The Vasanth we know from his mainstream movies is a very different man: a maker of pleasant, middlebrow dramas about the middle class. But in Visaranai Commission, his 2009 telefilm, a very different director emerged. Unshackled from commercial constraints, he exhibited a hitherto unsuspected interest in form. He let shots play out in real time. The framing (like in the procession scene, where people were blurred out) was more deliberate. This is the Vasanth we see in Sivaranjiniyum, where Sreekar Prasad’s elegant segues function as ellipses. (After Saraswathi files a report at the police station, we move to a shot of her grown-up daughter. A single cut leaps across time and a complicated series of emotions.)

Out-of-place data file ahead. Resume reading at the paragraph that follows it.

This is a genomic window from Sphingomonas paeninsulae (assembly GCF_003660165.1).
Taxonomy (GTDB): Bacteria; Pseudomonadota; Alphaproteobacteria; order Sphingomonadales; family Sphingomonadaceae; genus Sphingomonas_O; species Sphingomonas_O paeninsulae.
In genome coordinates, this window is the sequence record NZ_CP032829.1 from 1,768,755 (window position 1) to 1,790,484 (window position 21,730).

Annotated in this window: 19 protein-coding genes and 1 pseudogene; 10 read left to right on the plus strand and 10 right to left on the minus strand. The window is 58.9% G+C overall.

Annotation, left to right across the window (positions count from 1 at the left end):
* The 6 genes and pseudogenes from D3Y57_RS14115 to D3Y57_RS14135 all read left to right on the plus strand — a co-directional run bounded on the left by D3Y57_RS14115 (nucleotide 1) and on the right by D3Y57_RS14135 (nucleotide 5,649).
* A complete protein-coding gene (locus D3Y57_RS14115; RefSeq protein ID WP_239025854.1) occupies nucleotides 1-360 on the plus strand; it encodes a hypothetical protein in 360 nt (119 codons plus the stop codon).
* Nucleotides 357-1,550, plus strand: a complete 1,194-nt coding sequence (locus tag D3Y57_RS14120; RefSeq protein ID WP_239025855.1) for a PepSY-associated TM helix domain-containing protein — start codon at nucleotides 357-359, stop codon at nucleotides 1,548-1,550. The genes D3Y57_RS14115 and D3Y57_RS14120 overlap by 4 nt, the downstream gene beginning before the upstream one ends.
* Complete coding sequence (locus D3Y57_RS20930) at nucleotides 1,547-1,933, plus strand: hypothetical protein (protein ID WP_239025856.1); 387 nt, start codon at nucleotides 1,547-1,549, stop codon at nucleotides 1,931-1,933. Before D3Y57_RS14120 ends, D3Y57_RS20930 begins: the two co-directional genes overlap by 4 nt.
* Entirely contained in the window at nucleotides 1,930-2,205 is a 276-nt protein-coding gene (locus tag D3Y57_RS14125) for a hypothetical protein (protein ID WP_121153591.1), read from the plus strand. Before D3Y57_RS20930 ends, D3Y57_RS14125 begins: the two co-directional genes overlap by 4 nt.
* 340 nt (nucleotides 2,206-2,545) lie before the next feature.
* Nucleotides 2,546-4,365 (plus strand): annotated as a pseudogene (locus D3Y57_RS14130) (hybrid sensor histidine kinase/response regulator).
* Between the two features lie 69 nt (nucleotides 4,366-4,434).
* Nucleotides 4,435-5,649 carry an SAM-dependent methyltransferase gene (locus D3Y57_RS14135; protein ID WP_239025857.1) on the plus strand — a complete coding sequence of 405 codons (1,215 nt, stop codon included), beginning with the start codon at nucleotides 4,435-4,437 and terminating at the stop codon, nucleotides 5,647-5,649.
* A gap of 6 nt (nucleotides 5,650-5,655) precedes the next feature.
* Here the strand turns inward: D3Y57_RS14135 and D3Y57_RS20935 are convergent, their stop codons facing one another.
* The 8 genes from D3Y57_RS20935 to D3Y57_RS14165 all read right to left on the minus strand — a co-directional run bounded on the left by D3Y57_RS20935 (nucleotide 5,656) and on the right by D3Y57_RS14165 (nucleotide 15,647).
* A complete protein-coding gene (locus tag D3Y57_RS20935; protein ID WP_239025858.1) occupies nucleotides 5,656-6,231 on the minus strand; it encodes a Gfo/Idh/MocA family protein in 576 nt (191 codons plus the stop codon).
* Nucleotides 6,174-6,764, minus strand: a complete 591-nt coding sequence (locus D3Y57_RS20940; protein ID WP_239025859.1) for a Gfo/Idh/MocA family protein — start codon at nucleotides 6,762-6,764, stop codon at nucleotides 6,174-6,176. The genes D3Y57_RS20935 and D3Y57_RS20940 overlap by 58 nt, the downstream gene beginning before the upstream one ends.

I sat up during the long take, early on, that shows Saraswathi walking behind Chandran, trying to keep up. (The first two stories are shot by Ravi Shankaran.) It’s more than just about the logistical mechanics of a tracking shot. It lays the foundations of the characterisation that drives the story. Later, note the framing of Chandran as he sleeps, stretched from one end of the screen to the other, as Saraswathi is reduced to a doll-sized prop behind him. In Sivaranjani’s story (shot by NK Ekhambaram), a continuous shot shows her going about her exhausting morning routine. It plays like the domestic equivalent of a tightrope walk across two skyscrapers. When she sank into a chair, afterwards, the audience applauded. (A similar set of chores is performed by Saraswathi, too, further linking these two episodes.)